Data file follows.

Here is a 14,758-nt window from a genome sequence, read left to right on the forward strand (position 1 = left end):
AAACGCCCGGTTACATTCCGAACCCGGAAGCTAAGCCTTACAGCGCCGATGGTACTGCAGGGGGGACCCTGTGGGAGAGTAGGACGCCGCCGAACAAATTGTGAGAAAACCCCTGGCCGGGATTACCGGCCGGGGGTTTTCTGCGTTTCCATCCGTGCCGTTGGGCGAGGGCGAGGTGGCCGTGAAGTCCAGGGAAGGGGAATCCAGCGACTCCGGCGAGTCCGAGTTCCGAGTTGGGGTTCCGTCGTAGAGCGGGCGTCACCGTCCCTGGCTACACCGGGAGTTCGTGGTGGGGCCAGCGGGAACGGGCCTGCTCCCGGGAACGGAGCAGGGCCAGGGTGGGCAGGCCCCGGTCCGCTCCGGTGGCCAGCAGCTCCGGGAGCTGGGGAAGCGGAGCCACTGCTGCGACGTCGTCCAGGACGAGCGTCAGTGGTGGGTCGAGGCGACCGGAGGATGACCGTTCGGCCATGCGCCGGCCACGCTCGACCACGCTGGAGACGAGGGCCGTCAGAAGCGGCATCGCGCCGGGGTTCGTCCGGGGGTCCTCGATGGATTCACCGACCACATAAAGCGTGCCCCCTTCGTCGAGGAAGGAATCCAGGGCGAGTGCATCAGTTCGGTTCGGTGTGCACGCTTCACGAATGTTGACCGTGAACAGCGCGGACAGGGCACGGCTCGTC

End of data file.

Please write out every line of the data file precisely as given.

Here is a 14,758-nt window from a genome sequence, read left to right on the forward strand (position 1 = left end):
AAACGCCCGGTTACATTCCGAACCCGGAAGCTAAGCCTTACAGCGCCGATGGTACTGCAGGGGGGACCCTGTGGGAGAGTAGGACGCCGCCGAACAAATTGTGAGAAAACCCCTGGCCGGGATTACCGGCCGGGGGTTTTCTGCGTTTCCATCCGTGCCGTTGGGCGAGGGCGAGGTGGCCGTGAAGTCCAGGGAAGGGGAATCCAGCGACTCCGGCGAGTCCGAGTTCCGAGTTGGGGTTCCGTCGTAGAGCGGGCGTCACCGTCCCTGGCTACACCGGGAGTTCGTGGTGGGGCCAGCGGGAACGGGCCTGCTCCCGGGAACGGAGCAGGGCCAGGGTGGGCAGGCCCCGGTCCGCTCCGGTGGCCAGCAGCTCCGGGAGCTGGGGAAGCGGAGCCACTGCTGCGACGTCGTCCAGGACGAGCGTCAGTGGTGGGTCGAGGCGACCGGAGGATGACCGTTCGGCCATGCGCCGGCCACGCTCGACCACGCTGGAGACGAGGGCCGTCAGAAGCGGCATCGCGCCGGGGTTCGTCCGGGGGTCCTCGATGGATTCACCGACCACATAAAGCGTGCCCCCTTCGTCGAGGAAGGAATCCAGGGCGAGTGCATCAGTTCGGTTCGGTGTGCACGCTTCACGAATGTTGACCGTGAACAGCGCGGACAGGGCACGGCTCGTC